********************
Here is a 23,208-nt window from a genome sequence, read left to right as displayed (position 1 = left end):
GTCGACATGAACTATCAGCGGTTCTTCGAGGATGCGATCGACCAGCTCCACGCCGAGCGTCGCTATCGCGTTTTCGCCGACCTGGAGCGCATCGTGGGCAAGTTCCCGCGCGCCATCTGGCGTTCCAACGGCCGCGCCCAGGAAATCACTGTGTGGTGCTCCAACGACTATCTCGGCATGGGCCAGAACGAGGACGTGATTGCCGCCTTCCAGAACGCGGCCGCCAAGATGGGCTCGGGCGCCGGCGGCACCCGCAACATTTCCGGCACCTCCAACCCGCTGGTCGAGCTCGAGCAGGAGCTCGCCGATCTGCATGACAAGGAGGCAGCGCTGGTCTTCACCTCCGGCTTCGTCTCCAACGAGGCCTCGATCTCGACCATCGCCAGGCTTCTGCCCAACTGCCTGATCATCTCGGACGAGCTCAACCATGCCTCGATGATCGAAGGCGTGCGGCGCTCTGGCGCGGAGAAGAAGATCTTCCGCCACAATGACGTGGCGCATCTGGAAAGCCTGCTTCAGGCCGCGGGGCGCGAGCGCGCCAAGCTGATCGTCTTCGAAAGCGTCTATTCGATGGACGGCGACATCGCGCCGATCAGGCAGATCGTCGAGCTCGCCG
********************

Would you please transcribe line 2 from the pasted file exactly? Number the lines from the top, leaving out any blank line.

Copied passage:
GTCGACATGAACTATCAGCGGTTCTTCGAGGATGCGATCGACCAGCTCCACGCCGAGCGTCGCTATCGCGTTTTCGCCGACCTGGAGCGCATCGTGGGCAAGTTCCCGCGCGCCATCTGGCGTTCCAACGGCCGCGCCCAGGAAATCACTGTGTGGTGCTCCAACGACTATCTCGGCATGGGCCAGAACGAGGACGTGATTGCCGCCTTCCAGAACGCGGCCGCCAAGATGGGCTCGGGCGCCGGCGGCACCCGCAACATTTCCGGCACCTCCAACCCGCTGGTCGAGCTCGAGCAGGAGCTCGCCGATCTGCATGACAAGGAGGCAGCGCTGGTCTTCACCTCCGGCTTCGTCTCCAACGAGGCCTCGATCTCGACCATCGCCAGGCTTCTGCCCAACTGCCTGATCATCTCGGACGAGCTCAACCATGCCTCGATGATCGAAGGCGTGCGGCGCTCTGGCGCGGAGAAGAAGATCTTCCGCCACAATGACGTGGCGCATCTGGAAAGCCTGCTTCAGGCCGCGGGGCGCGAGCGCGCCAAGCTGATCGTCTTCGAAAGCGTCTATTCGATGGACGGCGACATCGCGCCGATCAGGCAGATCGTCGAGCTCGCCG